More carmakers caught in headlights of VW engine-rigging scandal

More carmakers caught in headlights of VW engine-rigging scandal
Volkswagen has admitted it installed illegal software into 11 million 2.0 liter and 3.0 liter diesel engines worldwide (AFP Photo/Josh Edelson)

Volkswagen emissions scandal

Iran's 'catastrophic mistake': Speculation, pressure, then admission

Iran's 'catastrophic mistake': Speculation, pressure, then admission
Analsyts say it is irresponsible to link the crash of a Ukraine International Airline Boeing 737-800 to the 737 MAX accidents (AFP Photo/INA FASSBENDER)

Missing MH370 likely to have disintegrated mid-flight: experts

Missing MH370 likely to have disintegrated mid-flight: experts
A Malaysia Airlines Boeing 777 commercial jet.

QZ8501 (AirAsia)

Leaders see horror of French Alps crash as probe gathers pace

"The Recalibration of Awareness – Apr 20/21, 2012 (Kryon channeled by Lee Carroll) (Subjects: Old Energy, Recalibration Lectures, God / Creator, Religions/Spiritual systems (Catholic Church, Priests/Nun’s, Worship, John Paul Pope, Women in the Church otherwise church will go, Current Pope won’t do it), Middle East, Jews, Governments will change (Internet, Media, Democracies, Dictators, North Korea, Nations voted at once), Integrity (Businesses, Tobacco Companies, Bankers/ Financial Institutes, Pharmaceutical company to collapse), Illuminati (Started in Greece, with Shipping, Financial markets, Stock markets, Pharmaceutical money (fund to build Africa, to develop)), Shift of Human Consciousness, (Old) Souls, Women, Masters to/already come back, Global Unity.... etc.) - (Text version)

… The Shift in Human Nature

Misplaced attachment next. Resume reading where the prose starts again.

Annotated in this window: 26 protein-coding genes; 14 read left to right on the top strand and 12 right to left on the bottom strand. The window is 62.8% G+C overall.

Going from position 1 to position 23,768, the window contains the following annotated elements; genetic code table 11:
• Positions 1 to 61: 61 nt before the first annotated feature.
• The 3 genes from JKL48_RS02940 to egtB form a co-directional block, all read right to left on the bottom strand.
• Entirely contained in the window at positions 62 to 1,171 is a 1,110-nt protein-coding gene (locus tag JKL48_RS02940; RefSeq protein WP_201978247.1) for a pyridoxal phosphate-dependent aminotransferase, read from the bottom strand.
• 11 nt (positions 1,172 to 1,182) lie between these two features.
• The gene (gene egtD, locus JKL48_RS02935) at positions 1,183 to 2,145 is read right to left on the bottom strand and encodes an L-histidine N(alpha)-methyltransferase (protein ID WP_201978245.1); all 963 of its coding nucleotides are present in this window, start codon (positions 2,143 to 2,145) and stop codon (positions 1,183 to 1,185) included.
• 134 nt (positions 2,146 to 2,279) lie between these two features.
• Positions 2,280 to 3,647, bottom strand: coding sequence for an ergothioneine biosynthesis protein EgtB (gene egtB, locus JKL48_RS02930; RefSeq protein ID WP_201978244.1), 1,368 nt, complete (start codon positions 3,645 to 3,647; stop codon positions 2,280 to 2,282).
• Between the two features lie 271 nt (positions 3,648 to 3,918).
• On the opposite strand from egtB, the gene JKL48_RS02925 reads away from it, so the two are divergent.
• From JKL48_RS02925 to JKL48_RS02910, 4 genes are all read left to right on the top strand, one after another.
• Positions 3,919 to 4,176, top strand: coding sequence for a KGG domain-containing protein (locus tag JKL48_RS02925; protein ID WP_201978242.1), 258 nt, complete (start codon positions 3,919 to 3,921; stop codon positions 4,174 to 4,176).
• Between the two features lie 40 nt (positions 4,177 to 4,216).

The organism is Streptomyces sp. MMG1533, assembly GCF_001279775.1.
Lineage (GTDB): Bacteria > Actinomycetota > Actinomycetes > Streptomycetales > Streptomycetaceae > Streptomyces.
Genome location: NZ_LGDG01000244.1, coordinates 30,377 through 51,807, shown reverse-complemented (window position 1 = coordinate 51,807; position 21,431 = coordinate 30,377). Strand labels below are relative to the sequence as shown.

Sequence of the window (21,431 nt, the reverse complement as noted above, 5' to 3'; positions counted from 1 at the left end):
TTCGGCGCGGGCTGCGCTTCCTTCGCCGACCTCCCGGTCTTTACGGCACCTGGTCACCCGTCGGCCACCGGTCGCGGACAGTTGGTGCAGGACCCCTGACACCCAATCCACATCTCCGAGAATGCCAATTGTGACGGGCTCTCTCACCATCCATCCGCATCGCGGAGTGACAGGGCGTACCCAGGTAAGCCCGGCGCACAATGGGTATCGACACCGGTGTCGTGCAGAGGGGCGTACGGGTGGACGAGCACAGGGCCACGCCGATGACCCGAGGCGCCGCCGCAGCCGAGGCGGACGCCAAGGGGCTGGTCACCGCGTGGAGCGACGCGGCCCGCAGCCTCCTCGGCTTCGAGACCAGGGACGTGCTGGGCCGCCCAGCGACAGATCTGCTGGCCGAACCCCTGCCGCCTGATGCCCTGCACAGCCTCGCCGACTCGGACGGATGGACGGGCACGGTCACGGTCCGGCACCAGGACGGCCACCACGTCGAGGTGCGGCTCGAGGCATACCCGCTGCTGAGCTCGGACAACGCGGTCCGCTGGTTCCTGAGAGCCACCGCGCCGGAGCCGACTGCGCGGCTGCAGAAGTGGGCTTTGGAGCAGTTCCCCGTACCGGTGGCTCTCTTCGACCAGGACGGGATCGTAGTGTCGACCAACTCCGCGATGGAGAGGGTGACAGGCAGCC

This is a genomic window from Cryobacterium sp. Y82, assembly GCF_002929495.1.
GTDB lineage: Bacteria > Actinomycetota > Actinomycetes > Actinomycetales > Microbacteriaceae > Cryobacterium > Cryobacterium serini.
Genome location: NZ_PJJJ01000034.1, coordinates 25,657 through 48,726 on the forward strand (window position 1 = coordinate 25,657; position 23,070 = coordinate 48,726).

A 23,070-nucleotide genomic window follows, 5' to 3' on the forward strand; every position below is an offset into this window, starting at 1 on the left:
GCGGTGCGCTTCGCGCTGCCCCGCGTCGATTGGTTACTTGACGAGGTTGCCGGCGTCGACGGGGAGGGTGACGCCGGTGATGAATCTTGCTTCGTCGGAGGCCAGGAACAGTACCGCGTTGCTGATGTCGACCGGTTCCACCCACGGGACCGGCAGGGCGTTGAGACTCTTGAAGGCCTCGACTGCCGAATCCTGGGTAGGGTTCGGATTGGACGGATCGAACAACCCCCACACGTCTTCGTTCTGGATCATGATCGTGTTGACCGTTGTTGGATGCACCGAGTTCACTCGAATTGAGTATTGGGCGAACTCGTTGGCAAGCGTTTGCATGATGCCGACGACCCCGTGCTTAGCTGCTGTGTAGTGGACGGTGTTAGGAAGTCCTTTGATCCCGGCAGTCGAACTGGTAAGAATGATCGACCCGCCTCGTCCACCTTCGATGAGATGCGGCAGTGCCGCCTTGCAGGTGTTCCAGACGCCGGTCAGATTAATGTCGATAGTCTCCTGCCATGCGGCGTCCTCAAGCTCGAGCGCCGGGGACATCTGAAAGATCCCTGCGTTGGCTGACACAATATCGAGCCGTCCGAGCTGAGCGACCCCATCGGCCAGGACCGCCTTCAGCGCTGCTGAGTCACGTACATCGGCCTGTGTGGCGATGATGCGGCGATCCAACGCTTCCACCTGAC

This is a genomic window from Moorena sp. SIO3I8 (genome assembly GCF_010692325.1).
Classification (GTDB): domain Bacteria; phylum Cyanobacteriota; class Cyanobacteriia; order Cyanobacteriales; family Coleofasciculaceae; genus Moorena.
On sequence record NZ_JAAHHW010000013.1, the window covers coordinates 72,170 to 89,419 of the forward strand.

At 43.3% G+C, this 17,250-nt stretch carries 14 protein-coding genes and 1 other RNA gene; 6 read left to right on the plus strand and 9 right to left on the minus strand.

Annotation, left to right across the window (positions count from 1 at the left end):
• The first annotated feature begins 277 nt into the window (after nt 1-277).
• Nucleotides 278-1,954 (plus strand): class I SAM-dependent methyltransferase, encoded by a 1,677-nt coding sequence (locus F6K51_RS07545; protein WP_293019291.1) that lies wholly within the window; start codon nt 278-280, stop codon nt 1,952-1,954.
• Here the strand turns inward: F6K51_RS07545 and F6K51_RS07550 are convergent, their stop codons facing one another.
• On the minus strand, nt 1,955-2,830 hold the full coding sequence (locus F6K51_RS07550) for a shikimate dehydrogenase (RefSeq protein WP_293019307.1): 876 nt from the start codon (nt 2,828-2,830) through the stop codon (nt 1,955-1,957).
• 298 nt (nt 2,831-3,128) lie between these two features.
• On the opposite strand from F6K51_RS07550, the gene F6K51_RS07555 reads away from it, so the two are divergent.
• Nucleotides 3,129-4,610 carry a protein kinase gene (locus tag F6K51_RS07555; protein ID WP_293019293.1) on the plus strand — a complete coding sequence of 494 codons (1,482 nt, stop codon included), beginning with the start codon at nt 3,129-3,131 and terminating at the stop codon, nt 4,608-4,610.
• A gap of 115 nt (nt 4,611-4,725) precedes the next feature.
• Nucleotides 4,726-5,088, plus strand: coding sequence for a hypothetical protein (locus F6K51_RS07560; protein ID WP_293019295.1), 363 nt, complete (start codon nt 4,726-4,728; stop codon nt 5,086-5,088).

You're starting to see integrity change. Awareness recalibrates integrity, and the Human Being who would sit there and take advantage of another Human Being in an old energy would never do it in a new energy. The reason? It will become intuitive, so this is a shift in Human Nature as well, for in the past you have assumed that people take advantage of people first and integrity comes later. That's just ordinary Human nature.

In the past, Human nature expressed within governments worked like this: If you were stronger than the other one, you simply conquered them. If you were strong, it was an invitation to conquer. If you were weak, it was an invitation to be conquered. No one even thought about it. It was the way of things. The bigger you could have your armies, the better they would do when you sent them out to conquer. That's not how you think today. Did you notice?

Any country that thinks this way today will not survive, for humanity has discovered that the world goes far better by putting things together instead of tearing them apart. The new energy puts the weak and strong together in ways that make sense and that have integrity. Take a look at what happened to some of the businesses in this great land (USA). Up to 30 years ago, when you started realizing some of them didn't have integrity, you eliminated them. What happened to the tobacco companies when you realized they were knowingly addicting your children? Today, they still sell their products to less-aware countries, but that will also change.

What did you do a few years ago when you realized that your bankers were actually selling you homes that they knew you couldn't pay for later? They were walking away, smiling greedily, not thinking about the heartbreak that was to follow when a life's dream would be lost. Dear American, you are in a recession. However, this is like when you prune a tree and cut back the branches. When the tree grows back, you've got control and the branches will grow bigger and stronger than they were before, without the greed factor. Then, if you don't like the way it grows back, you'll prune it again! I tell you this because awareness is now in control of big money. It's right before your eyes, what you're doing. But fear often rules. …

Wednesday, December 31, 2014

AirAsia Disappearance Revives Specter of Indonesian Aviation Safety Woes

The country’s poor reputation for aviation safety goes back several years

Jakarta Globe, Tabita Diela, Dec 30, 2014

AirAsia passengers line up to check in at the budget airline’s counter at
Singapore’s Changi airport on Dec. 29, 2014. (EPA Photo/Francis R. Malasig)

Jakarta. The disappearance on Sunday of an Indonesian passenger jet with 162 people on board has put the country’s aviation safety record back in the public glare, even as the industry insists that standards have improved.

The Indonesia AirAsia plane dropped off the radar over the Java Sea en route from Surabaya to Singapore at 6:18 a.m. on Sunday, carrying 155 passengers and seven crew members.